Saturday November 15, 2008 9:51 am
Can We Expect a Return of the Fairness Doctrine?
Following the Democrats’ capturing the White House and gaining 6 seats in the Senate and 19 in the House, there’s a good possibility we’ll see a revival of the so-called “Fairness Doctrine.” Sal alluded to this in one of his blogs, and I’d like to further elaborate.
From 1949-1987, the Fairness Doctrine ruled the broadcast industry. It was originally designed to ensure a “balance” of opinions over the airwaves when only three or four major networks dominated radio and the medium of television was still in its infancy. By the time the Federal Communications Commission (FCC), during the Reagan administration, abolished the Doctrine, cable and satellite TV had offered competitive alternatives to the big broadcast networks.
Conservatives see the return of the Fairness Doctrine as a threat to talk radio, an area in which they’ve been extremely successful. For some reason or other, liberals just haven’t been able to get a grip on successfully using talk radio as a tool to get their message out to the public. And that’s no doubt why left-wing members of Congress, headed by Fairness Doctrine proponent House Speaker Nancy Pelosi (D-CA), are seriously considering introducing legislation to reinstate the Doctrine. Also voicing their support of the Doctrine’s return are Pelosi’s Democratic friends in the Senate, California’s Dianne Feinstein, New York’s Chuck Schumer, and Majority Whip Dick Durbin, a fellow Illinois colleague of the President-elect.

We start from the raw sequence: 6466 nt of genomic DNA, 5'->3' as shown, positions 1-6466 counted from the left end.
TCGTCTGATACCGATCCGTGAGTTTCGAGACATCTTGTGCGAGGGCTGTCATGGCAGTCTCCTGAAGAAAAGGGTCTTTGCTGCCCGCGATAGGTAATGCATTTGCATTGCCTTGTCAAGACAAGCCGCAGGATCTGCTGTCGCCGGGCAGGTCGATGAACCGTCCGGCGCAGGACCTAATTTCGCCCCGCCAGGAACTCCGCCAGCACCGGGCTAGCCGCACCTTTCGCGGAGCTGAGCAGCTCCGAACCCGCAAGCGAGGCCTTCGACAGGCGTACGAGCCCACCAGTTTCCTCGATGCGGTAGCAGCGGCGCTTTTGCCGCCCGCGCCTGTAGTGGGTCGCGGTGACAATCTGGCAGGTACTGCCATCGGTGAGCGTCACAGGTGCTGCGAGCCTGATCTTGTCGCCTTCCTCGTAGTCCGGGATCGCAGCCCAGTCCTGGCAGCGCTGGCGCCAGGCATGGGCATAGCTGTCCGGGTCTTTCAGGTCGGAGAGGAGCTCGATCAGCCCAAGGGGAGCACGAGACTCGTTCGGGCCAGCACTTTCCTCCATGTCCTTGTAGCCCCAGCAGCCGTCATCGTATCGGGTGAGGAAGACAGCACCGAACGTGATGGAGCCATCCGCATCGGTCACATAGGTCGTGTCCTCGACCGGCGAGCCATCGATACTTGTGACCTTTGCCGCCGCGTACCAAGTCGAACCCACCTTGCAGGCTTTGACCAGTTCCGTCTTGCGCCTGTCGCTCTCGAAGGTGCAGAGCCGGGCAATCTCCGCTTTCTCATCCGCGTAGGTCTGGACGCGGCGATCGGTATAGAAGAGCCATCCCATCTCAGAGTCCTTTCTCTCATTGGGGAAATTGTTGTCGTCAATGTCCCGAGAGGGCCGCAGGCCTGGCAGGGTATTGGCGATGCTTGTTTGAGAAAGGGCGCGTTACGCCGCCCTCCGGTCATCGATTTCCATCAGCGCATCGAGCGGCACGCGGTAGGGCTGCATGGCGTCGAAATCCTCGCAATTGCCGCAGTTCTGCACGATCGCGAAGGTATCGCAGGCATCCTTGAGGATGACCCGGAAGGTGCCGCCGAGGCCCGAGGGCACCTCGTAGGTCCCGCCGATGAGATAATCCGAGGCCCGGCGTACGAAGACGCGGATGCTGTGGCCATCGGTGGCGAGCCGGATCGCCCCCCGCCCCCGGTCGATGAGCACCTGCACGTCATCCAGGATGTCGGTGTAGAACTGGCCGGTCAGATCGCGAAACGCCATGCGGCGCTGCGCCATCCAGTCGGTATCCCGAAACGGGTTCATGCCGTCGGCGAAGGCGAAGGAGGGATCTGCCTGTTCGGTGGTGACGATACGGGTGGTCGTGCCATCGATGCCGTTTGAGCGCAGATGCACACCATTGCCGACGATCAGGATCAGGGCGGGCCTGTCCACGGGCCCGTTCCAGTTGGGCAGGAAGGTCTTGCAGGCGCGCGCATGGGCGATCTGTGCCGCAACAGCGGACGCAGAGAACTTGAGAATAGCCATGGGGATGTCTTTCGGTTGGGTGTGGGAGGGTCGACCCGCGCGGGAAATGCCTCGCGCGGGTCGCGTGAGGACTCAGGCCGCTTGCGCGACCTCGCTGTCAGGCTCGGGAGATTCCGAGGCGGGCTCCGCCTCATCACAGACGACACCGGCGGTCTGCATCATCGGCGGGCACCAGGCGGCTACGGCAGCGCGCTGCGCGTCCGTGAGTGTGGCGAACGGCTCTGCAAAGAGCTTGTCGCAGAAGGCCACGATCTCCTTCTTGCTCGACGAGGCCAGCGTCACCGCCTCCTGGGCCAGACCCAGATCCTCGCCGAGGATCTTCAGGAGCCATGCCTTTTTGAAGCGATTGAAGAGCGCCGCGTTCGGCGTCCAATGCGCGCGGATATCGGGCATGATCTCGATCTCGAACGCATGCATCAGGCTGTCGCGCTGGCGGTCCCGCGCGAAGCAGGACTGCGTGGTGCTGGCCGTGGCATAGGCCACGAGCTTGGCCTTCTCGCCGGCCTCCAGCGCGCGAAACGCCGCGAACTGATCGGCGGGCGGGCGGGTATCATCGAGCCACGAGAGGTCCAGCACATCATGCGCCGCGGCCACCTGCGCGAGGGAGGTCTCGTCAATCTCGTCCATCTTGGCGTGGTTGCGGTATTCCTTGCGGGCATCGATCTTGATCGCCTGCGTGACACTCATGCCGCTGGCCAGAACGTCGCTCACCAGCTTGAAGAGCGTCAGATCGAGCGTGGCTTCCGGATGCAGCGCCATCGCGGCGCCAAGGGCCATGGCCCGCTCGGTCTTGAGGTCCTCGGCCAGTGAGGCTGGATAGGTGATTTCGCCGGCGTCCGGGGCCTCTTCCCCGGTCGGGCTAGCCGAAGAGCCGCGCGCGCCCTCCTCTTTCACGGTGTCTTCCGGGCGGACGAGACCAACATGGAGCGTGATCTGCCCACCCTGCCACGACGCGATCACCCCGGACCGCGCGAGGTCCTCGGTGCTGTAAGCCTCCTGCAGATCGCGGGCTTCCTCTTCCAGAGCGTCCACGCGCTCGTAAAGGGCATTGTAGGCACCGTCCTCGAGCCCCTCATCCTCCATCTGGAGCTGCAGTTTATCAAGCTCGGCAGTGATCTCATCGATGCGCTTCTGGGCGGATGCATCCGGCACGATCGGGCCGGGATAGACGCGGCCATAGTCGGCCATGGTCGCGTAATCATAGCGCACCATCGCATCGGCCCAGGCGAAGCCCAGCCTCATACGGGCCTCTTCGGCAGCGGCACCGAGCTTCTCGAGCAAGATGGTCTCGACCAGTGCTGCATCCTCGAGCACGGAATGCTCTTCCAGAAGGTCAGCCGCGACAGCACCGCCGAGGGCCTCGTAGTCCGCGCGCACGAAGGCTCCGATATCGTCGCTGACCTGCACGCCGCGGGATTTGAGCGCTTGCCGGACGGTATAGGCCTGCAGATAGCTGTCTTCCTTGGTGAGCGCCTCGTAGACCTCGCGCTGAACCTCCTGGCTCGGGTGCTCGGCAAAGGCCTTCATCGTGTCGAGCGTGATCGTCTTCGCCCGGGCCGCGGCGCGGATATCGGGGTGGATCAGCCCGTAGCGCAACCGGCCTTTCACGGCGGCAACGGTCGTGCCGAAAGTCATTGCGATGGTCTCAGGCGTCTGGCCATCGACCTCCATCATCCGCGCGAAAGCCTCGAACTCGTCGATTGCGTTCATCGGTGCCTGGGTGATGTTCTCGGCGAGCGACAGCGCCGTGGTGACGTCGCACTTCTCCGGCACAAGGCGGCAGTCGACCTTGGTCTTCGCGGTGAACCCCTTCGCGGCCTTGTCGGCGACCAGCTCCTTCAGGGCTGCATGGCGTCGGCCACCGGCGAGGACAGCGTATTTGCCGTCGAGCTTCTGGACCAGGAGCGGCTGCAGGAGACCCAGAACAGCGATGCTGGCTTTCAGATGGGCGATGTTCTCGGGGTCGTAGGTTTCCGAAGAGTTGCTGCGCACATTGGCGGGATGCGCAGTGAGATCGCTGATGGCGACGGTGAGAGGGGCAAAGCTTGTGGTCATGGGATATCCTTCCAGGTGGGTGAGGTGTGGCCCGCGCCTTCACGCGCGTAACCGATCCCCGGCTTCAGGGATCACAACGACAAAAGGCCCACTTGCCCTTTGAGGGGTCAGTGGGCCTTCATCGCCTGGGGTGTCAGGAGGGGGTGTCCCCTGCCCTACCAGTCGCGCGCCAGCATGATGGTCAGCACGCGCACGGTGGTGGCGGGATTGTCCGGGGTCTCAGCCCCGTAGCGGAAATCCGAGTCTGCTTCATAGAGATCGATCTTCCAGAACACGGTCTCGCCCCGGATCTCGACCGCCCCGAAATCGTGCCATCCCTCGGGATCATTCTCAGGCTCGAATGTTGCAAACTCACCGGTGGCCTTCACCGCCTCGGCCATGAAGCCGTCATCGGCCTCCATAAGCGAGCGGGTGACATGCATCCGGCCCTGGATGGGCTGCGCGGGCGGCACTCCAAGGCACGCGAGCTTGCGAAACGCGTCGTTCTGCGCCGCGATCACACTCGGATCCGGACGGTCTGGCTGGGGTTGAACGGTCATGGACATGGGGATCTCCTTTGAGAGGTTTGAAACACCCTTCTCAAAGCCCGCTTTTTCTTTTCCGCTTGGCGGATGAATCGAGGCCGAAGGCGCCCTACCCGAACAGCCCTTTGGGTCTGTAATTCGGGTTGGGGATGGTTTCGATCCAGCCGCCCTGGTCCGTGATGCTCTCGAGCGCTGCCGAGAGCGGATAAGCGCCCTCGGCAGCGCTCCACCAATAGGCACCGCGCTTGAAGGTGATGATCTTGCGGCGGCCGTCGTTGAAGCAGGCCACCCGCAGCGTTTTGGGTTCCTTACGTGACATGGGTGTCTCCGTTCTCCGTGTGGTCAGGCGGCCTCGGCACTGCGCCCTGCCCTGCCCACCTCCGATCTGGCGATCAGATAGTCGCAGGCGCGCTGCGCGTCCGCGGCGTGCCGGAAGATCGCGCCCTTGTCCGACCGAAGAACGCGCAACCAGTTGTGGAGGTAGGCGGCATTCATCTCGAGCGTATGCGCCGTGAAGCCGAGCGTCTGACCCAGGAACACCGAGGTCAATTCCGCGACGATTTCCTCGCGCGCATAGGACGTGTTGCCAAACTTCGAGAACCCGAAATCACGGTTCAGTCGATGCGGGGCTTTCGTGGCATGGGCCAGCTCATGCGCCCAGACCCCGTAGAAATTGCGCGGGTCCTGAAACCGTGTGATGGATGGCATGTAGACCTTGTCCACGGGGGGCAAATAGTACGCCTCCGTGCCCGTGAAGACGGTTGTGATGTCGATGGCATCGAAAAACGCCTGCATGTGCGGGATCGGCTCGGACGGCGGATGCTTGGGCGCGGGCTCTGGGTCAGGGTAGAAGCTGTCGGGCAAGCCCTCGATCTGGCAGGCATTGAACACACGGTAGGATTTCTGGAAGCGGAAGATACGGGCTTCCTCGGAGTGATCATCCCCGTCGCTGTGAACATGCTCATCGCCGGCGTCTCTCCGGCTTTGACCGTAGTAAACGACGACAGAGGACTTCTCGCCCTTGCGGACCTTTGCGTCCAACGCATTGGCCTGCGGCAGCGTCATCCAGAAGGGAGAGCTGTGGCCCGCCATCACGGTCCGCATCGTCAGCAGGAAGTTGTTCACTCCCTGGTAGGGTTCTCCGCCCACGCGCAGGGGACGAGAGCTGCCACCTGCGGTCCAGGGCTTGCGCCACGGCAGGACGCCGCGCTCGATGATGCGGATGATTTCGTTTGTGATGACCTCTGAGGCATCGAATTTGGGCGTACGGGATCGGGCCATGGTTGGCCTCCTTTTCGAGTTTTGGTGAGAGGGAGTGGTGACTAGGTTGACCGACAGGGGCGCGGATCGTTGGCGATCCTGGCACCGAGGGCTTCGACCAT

Barack Obama has stated that he does not support reinstating the Fairness Doctrine. But given Obama’s past Senate history of virtually never going against his party’s wishes, it’s highly unlikely he would veto any Democratic-sponsored legislation to re-enact the Doctrine in some form or other.
What could a new Fairness Doctrine mean? Conservative talk radio programs like those hosted by Rush Limbaugh, Sean Hannity, and Glenn Back could be required to allow liberals a portion of their air time to voice opposing views. But could it also mean religious radio and TV stations must allow atheists like Michael Newdow to proseletyze their anti-God bigotry? And don’t be so confident that the Internet will go untouched by the Doctrine. The World-Wide-Web was a generation away when the original Doctrine was introduced. Little did its creators then envision the proliferation of information that would characterize the twenty-first century.
The FCC Chairman is a presidential appointee, and there’s no reason to believe an Obama-appointed chair and board won’t be tempted to restore the Fairness Doctrine. And if it is reinstated and applied to the Internet as well as to radio and TV, will left-wing sites like KOS and the Huffington Post be as highly policed and regulated as Michelle Malkin’s?
A Democratic White House and Congress and eventually (with Presidential appointments) a liberal Supreme Court will allow little room for checks and balances. Enjoy your First Amendment rights while you can.
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- barack obama, chuck schumer, congress, dianne feinstein, dick durbin, fairness doctrine, federal communications commission, glenn beck, huffington post, internet, kos, michelle malkin, nancy pelosi, radio, ronald reagan, rush limbaugh, sean hannity, senate, supreme court, television, white house
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